|Network News Transport Protocol: Supports the posting and reading of articles on Usenet news servers
|Network Time Protocol: Used by a network device to synchronize its clock with a time server (NTP server)
|Post Office Protocol Version 3: Retrieves email from an email server
|Remote Desktop Protocol: A Microsoft protocol that allows a user to view and control the desktop of a remote computer
|Remote Shell: Allows commands to be executed on a computer from a remote user
|Real-time Transport Protocol: Used for delivering media-based data (such as Voice over IP) through the network
|Real-Time Streaming Protocol: Communicates with a media server (for example, a video server) and controls the playback of the server’s media files
|Secure Copy: Provides a secure file-transfer service over an SSH connection and offers a file’s original date and time information, which is not available with FTP
|Secure FTP: Provides FTP file-transfer service over an SSH connection
|Session Initiation Protocol: Used to create and end sessions for one or more media connections, including Voice over IP calls
|Server Message Block: Used to share files, printers, and other network resources
|Simple Mail Transfer Protocol: Used for sending email
|Simple Network Management Protocol: Used to monitor and manage network devices
|Simple Network Management Protocol Trap: A notification sent from an SNMP agent to an SNMP manager
|Simple Network Time Protocol: Supports time synchronization among network devices, similar to Network Time Protocol (NTP), although SNTP uses a less complex algorithm in its calculation and is slightly less accurate than NTP
|Secure Shell: Used to securely connect to a remote host (typically via a terminal emulator)
|Telnet: Used to connect to a remote host (typically via a terminal emulator)
|Trivial File Transfer Protocol: Transfers files with a remote host (does not require authentication of user credentials)
Real-World Case Study
Bob, a manager of the networking team at Acme, Inc., is paying extra attention to the specific words he uses as he talks to his team in preparation for the implementation of the network. When referring to transport protocols such as the connection-oriented TCP and the connectionless UDP, the word Bob uses to describe those protocol data units is segment.
In discussing the applications that the company will be using over its network, Bob notes that many of these applications will be using TCP at the transport layer. This includes HTTP for web browsing, HTTPS for secure web traffic, and SMTP and IMAP for email services.
The SSH protocol, which also uses TCP at the transport layer, is a secure method that the company will use to remotely connect to and manage its network devices. A common connectionless UDP protocol is DNS, which will be used thousands of times a day to translate a friendly name like http://www.pearson.com to an IP address that is reachable over the network. Another protocol based on UDP that will be used often is Dynamic Control Host Protocol (DHCP), which assigns client computers on the network an IP address that is required for sending and receiving Layer 3 packets.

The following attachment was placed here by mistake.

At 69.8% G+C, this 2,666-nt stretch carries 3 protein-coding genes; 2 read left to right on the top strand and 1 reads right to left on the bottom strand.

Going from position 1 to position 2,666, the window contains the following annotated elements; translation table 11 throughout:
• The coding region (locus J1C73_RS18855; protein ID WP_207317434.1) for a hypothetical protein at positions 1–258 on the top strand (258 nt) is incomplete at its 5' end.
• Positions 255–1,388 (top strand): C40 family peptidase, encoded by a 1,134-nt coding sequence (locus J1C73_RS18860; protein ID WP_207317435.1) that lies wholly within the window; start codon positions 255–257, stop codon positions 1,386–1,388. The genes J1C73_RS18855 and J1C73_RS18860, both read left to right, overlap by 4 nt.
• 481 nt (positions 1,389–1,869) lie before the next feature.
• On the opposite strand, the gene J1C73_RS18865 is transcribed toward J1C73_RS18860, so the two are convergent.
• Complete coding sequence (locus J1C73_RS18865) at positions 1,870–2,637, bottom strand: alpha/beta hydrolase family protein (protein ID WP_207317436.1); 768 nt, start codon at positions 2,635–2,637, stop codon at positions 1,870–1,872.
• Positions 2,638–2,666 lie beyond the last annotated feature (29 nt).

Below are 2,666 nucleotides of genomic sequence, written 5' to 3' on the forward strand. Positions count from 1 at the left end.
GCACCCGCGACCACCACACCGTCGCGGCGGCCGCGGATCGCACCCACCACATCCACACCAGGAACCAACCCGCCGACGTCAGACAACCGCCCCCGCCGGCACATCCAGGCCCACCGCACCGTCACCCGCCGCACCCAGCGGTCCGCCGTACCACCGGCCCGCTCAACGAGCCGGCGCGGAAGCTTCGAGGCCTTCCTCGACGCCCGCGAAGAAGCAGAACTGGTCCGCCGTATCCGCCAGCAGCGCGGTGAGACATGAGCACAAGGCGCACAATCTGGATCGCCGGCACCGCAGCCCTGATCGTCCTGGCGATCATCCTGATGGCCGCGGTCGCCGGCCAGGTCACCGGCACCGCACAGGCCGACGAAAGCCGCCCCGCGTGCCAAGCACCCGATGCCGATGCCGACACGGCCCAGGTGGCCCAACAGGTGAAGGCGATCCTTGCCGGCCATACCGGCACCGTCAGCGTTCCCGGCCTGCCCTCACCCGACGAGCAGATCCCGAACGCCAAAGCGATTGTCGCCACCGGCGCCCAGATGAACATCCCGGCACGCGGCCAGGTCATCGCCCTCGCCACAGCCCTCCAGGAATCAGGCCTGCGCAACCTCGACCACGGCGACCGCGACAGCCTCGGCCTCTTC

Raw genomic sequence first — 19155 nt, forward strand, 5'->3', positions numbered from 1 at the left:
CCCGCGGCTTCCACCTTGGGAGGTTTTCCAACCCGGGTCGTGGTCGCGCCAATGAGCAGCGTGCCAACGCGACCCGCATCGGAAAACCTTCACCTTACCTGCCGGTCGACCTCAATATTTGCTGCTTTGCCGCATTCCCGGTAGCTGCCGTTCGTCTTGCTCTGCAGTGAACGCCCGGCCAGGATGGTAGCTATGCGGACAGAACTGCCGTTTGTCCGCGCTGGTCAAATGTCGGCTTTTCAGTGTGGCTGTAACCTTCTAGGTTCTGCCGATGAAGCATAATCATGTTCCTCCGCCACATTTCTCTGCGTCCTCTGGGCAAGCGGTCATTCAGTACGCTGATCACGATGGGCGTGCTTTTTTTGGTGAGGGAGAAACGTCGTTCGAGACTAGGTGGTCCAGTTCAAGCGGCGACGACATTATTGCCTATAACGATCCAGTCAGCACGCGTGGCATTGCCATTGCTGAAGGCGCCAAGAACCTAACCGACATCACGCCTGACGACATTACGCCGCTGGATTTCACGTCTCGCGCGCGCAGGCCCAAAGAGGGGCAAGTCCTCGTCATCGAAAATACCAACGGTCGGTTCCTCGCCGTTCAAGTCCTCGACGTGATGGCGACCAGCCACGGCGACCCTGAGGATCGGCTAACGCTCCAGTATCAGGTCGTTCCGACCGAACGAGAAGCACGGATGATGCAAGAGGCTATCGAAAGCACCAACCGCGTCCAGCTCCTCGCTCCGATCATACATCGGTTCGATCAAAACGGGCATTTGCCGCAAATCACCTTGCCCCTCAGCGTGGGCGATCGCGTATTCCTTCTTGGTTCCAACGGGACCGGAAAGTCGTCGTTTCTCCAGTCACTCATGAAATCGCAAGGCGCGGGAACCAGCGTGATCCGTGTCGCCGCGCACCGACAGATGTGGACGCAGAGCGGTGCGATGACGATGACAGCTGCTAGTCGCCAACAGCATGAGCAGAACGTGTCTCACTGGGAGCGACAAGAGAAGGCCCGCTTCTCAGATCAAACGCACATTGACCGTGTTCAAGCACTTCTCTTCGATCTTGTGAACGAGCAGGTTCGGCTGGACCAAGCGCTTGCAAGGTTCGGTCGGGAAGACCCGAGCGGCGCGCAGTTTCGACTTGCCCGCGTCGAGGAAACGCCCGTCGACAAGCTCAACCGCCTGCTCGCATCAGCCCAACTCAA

For the traffic on the LAN, the Ethernet cables and electronic signals being sent as bits going over those cables represent Layer 1 from an OSI perspective. On the LAN, they will be using Ethernet technology, and as a result the Layer 2 frames that are sent on the LAN will be encapsulated and sent as Ethernet Layer 2 frames.
For datagrams being sent across the serial WAN connections provided by the service provider, it is likely that either PPP or HDLC encapsulation will be used for the Layer 2 frames. On both the LAN and the WAN, at Layer 3 (the network layer), IPv4 will be used for host addressing and defining networks. The same Layer 1, Layer 2, and Layer 3 infrastructure is also capable of transporting IPv6, if desired.
Inside the Layer 3 IP headers, each packet contains the source and destination address, in addition to the information to tell the receiving network device about which Layer 4 transport protocol is encapsulated or carried inside of the Layer 3 packet. When a network device receives the packet and opens it up to look at the contents, this process is called de-encapsulation. As the recipient de-encapsulates and looks at the Layer 4 information, it identifies the application layer protocol or service being used. A segment going to a web server is likely to have a TCP destination port of 80 or 443, depending on whether encryption is being used for a secure connection. A DNS request uses a UDP destination port of 53.
Here are the main topics covered in this chapter:
The ISO’s OSI reference model consists of seven layers: physical (Layer 1), data link (Layer 2), network (Layer 3), transport (Layer 4), session (Layer 5), presentation (Layer 6), and application (Layer 7). The purpose of each layer was presented, along with examples of technologies living at the individual layers, as it pertains to networking.
The TCP/IP stack was presented as an alternative model to the OSI reference model. The TCP/IP stack consists of four layers: network interface, Internet, transport, and application. These layers were compared with the seven layers of the OSI model.
This chapter discussed how port numbers are used to associate data at the transport layer with a proper application layer protocol. Examples of common application layer protocols in the TCP/IP suite were presented, along with their port numbers.